Let Academic Freedom Ring


Unless we liberate science from political and religious forces,our students don't stand a chance in the global workforce.

Christina C. SchallerIT'S PREVAILING OPINION in the United States that in order to hold on toour economic standing internationally, our workforce needs to grow moretech-savvy. To that end, our students need rigorous science, technology,engineering, and math (STEM) training. But first, we have to stop politicaland religious pressures from threatening children's education in thebasics—such as knowing what constitutes a theory and applying the scientificmethod—in schools and in society at large.

If those principles were understood and accepted, then, for example, a docent at Grand Canyon National Park who is asked by an inquisitive child how old the Grand Canyon is could answer that, based on geologic evidence, we can conclude the chasm was carved out by the Colorado River roughly 5 million years ago. Instead, park officials are instructed not to comment on the canyon's age. Why? Because the National Park Service is deferring to the wishes of religious fundamentalists who believe the Grand Canyon was created by a flood, as described in the Bible's account of Noah's life, only a few thousand years ago.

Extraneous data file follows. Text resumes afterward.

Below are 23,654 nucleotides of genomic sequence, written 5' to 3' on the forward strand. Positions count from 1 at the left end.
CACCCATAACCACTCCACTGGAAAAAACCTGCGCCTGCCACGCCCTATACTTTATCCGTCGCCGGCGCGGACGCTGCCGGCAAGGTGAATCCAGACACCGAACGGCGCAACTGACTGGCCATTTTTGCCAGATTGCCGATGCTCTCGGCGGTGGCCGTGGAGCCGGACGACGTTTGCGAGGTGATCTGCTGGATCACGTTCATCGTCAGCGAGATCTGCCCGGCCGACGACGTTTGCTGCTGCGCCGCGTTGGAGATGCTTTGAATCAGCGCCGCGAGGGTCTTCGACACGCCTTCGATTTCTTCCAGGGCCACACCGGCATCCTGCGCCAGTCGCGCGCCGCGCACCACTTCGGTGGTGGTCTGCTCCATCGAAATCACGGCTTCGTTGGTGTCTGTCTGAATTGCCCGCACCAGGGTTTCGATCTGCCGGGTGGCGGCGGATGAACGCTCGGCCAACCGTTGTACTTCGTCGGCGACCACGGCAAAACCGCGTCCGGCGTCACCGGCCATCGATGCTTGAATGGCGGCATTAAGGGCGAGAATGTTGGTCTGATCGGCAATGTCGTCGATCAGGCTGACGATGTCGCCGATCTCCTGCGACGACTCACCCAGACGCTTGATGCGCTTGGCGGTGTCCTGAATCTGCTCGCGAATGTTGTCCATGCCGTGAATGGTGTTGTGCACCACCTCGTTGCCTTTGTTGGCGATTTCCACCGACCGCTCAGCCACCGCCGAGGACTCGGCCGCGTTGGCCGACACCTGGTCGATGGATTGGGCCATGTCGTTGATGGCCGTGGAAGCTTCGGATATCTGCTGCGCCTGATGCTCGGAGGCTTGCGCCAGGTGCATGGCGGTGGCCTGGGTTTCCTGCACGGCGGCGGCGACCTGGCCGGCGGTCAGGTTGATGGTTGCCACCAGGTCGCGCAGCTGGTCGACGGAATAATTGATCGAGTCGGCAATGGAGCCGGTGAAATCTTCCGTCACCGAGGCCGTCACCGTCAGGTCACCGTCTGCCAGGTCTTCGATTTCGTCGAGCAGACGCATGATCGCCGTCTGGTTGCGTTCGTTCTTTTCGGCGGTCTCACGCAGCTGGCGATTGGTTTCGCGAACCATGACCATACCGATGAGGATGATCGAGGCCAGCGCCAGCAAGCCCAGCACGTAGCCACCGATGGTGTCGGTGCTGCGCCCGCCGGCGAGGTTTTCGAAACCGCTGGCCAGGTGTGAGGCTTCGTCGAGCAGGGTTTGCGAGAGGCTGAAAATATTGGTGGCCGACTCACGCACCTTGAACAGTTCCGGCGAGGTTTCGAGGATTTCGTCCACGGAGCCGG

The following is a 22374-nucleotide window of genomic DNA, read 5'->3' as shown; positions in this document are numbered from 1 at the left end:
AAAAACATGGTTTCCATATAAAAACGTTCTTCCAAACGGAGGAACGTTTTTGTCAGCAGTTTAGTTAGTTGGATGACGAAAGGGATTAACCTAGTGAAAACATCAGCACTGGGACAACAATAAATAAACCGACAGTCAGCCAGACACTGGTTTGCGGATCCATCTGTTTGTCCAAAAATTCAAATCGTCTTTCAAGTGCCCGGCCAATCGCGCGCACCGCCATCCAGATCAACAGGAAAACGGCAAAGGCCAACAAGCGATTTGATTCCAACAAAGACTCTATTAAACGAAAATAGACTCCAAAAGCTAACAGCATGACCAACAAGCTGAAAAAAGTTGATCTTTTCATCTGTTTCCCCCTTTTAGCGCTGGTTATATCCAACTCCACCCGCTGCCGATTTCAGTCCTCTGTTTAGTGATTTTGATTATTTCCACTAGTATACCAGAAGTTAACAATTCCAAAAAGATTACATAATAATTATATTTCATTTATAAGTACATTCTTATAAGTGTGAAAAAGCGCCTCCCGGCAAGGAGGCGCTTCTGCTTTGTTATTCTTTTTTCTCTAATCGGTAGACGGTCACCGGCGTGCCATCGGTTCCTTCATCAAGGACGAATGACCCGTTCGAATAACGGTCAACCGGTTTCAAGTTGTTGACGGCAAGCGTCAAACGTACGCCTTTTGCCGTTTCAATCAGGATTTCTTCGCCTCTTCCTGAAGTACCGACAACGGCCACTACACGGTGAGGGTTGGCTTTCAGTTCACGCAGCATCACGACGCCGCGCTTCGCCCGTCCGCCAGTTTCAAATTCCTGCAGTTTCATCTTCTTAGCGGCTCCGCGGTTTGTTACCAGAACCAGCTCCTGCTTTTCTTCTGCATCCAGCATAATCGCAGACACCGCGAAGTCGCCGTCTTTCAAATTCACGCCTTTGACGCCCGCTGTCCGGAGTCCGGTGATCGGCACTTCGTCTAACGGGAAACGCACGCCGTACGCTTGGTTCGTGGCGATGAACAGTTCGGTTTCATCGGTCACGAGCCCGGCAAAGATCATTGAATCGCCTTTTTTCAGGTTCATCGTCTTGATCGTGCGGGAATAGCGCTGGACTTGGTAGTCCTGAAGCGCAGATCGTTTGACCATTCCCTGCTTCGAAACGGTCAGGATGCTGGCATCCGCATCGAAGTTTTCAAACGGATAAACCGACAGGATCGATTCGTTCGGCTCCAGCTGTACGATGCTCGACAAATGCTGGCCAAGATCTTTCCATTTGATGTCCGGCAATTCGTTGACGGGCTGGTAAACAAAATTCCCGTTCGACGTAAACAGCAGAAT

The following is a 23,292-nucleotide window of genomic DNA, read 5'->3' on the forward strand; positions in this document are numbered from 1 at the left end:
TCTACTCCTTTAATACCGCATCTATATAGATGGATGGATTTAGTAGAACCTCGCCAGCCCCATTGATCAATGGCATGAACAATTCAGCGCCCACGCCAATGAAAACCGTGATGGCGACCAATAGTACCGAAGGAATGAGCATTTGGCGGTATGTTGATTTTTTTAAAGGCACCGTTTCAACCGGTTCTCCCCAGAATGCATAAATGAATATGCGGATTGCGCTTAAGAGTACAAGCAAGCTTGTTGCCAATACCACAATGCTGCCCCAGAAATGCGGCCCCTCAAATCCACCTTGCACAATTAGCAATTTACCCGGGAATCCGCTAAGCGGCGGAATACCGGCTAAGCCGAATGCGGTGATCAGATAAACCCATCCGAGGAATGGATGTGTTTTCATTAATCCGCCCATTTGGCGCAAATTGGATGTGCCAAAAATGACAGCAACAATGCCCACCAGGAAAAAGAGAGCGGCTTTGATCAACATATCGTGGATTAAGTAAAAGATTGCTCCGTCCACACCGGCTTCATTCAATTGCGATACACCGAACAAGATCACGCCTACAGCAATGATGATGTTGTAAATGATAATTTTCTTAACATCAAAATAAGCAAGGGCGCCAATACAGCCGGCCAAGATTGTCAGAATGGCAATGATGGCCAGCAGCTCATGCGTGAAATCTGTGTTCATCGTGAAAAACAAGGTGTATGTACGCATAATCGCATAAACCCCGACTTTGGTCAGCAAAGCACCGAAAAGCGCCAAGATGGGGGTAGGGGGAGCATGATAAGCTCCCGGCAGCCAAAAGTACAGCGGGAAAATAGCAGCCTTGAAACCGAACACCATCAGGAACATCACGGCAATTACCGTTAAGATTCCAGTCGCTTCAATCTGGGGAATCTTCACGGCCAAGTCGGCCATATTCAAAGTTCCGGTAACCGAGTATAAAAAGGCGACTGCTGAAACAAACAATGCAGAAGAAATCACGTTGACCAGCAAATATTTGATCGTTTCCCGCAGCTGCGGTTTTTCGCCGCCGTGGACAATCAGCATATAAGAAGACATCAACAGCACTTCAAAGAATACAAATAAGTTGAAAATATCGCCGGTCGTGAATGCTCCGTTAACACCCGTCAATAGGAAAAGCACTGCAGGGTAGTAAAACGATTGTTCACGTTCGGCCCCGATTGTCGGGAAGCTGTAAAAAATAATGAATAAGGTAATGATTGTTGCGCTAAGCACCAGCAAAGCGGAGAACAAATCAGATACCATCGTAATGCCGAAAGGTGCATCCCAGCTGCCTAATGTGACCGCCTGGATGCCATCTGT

A literal interpretation of the Bible also may be taught alongside the theory of evolution in, for instance, Kentucky, where law states that teachers may tell students "the theory of creationism as presented in the Bible." And in Pennsylvania, the school board authorized teaching "intelligent design" in high school biology classes. Fortunately, that initiative ran aground when a federal court ruled that it would violate the constitutional separation of church and state.

Enough Americans discount evolution that, in a recent survey of 34 countries published in Science magazine, only Turkey ranked lower than the United States in its acceptance of the theory. Follow-up research indicates that our nation's poor grasp of biology, specifi- cally genetics, is to blame for our ranking.

At least we're closer to the mainstream in our recognition of global warming. And our high schoolers are rightfully alarmed. In an international survey by Merrill Lynch, 94 percent of the teenage respondents say our country should do more to address global warming. Yet how can our future leaders solve global warming problems if they aren't allowed to develop enough STEM skills to take up the challenge?

- Christina C. Schaller, Managing Editor

This article originally appeared in the 08/01/2007 issue of THE Journal.